'Red Baron' is an instrumental that features tribalistic drums and a foreboding gloomy atmosphere, slowly building and threatening with cymbal crashes, and woodwind. The drums of Guy Evans are the real drawcard of this piece, played to manic perfection.

'Bunsho' has some melodic guitar and strong offbeat structure. Hammill is reflective and sombre; "no one can really tell when their hands been played out well, and I don't even know how my old story goes". The unusual beat is typical of VDGG and appeases any addict of the band who are used to this type of music. It is pleasing to note that VDGG are not commercialised here, and may even be as progressive as some of their classic material of yesteryear. This is a return to form, after some disappointing work on previous recent albums.

'Snake Oil' is one of the best, an exhilarating piece that comes straight in with Hammill following the melody closely with some bizarre lyrics; "here comes the paraphernalia, here comes the cattle refrains, repeat ad infinitum," he mentions such unusual ponderings as 'anal retention', brain washing', and "what's coming next, well nothing is coming and nobody here knows the search for the questions", and "there's only one answer the believers can allow, teacher knows best, let's all put the teacher to the test". Only Hammill can get away with these type of lyrics. The beat is unusual again and progressively shifts into a totally different feel towards the end, focussing on Banton's fabulous organ playing. It returns to the main melody eventually after taking many twists and turns. This is perhaps one of the best songs from the band since the "Godbluff" days.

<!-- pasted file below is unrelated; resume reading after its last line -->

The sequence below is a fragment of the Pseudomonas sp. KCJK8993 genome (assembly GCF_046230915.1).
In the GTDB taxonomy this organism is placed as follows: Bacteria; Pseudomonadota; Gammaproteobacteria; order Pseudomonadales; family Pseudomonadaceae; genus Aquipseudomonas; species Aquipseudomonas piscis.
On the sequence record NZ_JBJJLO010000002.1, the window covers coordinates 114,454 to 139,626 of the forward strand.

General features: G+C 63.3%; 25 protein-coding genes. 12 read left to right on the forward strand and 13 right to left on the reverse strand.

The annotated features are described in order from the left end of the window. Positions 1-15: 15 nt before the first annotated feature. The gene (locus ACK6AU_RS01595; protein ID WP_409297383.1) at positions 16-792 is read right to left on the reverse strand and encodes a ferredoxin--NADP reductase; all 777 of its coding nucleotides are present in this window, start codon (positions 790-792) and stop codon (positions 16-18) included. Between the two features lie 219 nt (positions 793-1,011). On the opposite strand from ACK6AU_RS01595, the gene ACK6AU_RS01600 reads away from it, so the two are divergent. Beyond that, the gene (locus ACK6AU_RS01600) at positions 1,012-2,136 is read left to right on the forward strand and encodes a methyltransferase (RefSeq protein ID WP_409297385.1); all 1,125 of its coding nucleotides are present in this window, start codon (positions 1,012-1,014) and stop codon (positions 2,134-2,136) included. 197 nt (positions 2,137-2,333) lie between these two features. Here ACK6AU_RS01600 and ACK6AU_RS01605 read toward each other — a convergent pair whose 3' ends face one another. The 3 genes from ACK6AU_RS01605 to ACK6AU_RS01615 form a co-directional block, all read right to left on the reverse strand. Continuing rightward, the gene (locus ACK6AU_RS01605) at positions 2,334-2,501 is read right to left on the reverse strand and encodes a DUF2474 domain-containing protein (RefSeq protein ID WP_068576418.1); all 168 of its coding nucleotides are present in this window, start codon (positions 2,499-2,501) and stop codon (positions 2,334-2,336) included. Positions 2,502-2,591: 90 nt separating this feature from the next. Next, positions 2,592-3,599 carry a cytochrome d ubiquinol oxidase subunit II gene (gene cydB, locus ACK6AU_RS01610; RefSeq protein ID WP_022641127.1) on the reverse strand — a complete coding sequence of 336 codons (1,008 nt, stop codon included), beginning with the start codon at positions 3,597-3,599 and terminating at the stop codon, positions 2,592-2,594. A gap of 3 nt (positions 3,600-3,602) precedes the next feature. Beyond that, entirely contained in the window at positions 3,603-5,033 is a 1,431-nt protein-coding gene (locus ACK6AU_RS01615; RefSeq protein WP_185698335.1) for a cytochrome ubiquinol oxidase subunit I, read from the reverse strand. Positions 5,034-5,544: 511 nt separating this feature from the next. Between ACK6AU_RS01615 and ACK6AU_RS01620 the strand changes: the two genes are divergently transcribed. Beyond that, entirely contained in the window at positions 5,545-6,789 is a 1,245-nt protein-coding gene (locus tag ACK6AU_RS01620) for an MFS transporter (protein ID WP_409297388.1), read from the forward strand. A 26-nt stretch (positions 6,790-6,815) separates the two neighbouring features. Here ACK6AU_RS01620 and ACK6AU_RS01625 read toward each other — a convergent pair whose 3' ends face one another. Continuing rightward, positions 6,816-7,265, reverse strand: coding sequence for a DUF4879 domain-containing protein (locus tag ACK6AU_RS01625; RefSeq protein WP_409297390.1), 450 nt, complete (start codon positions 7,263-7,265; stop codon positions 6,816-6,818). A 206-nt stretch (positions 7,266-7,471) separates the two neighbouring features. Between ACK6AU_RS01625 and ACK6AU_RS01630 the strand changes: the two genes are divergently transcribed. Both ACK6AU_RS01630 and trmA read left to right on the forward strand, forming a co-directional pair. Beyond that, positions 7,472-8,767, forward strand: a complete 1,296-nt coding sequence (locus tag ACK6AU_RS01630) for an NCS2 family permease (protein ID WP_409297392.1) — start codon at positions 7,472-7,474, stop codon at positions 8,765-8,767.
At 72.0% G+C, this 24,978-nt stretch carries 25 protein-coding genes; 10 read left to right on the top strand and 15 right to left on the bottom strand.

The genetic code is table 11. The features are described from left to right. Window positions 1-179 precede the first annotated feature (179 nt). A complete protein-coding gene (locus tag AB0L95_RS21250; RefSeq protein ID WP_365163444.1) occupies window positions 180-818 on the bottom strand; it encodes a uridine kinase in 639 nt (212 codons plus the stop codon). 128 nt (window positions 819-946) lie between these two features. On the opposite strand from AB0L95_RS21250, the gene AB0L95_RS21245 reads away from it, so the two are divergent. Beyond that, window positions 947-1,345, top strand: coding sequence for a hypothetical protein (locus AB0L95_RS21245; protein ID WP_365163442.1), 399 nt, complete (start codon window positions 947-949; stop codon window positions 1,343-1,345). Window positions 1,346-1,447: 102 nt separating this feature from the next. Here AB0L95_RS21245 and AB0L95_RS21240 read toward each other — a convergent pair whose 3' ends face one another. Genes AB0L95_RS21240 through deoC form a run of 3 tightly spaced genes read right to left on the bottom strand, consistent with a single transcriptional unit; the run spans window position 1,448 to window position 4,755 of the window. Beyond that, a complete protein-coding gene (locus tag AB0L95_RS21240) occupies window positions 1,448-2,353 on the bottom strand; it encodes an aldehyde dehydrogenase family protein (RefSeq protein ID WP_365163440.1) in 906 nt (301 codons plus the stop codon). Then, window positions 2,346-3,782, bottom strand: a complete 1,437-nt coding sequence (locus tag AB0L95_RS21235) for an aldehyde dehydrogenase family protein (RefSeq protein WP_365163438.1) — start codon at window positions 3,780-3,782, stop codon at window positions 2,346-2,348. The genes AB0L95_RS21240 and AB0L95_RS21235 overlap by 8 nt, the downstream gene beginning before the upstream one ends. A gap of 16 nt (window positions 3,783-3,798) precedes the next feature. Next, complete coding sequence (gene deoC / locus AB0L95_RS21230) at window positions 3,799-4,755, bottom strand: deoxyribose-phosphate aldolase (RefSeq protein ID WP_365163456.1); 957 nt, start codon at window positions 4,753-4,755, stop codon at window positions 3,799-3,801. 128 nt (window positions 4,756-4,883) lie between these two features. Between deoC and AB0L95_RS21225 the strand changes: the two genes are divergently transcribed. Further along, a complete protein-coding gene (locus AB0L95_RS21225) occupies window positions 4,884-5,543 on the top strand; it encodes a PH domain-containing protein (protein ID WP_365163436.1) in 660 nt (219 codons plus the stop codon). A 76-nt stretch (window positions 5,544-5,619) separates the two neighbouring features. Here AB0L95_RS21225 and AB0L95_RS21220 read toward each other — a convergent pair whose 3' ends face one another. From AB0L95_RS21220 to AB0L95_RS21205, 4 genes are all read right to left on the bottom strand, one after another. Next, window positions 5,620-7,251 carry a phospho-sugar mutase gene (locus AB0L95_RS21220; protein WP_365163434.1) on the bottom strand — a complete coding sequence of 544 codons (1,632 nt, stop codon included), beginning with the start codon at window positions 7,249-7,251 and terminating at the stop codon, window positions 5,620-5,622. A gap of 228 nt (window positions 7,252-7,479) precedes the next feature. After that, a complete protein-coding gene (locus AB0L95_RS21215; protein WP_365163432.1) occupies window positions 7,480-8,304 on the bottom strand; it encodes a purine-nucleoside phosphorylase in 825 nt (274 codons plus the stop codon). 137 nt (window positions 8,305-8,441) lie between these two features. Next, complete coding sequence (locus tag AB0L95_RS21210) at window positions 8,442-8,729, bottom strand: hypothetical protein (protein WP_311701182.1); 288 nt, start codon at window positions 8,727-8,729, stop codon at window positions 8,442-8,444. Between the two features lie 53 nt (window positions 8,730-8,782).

'Splink' has a pleasant sounding vibrating guitar intro with backwards glass shrieks creating a distinct ethereal atmosphere. The keyboards overlayed are way out of sync and then another keyboard begins out of sync with the main beat, Evans then improvises and the beat is chaotic, nothing blending in yet somehow making the thing work. This is as weird as it gets, the band have a lot of fun experimenting with various sounds and time sigs in a delightful instrumental.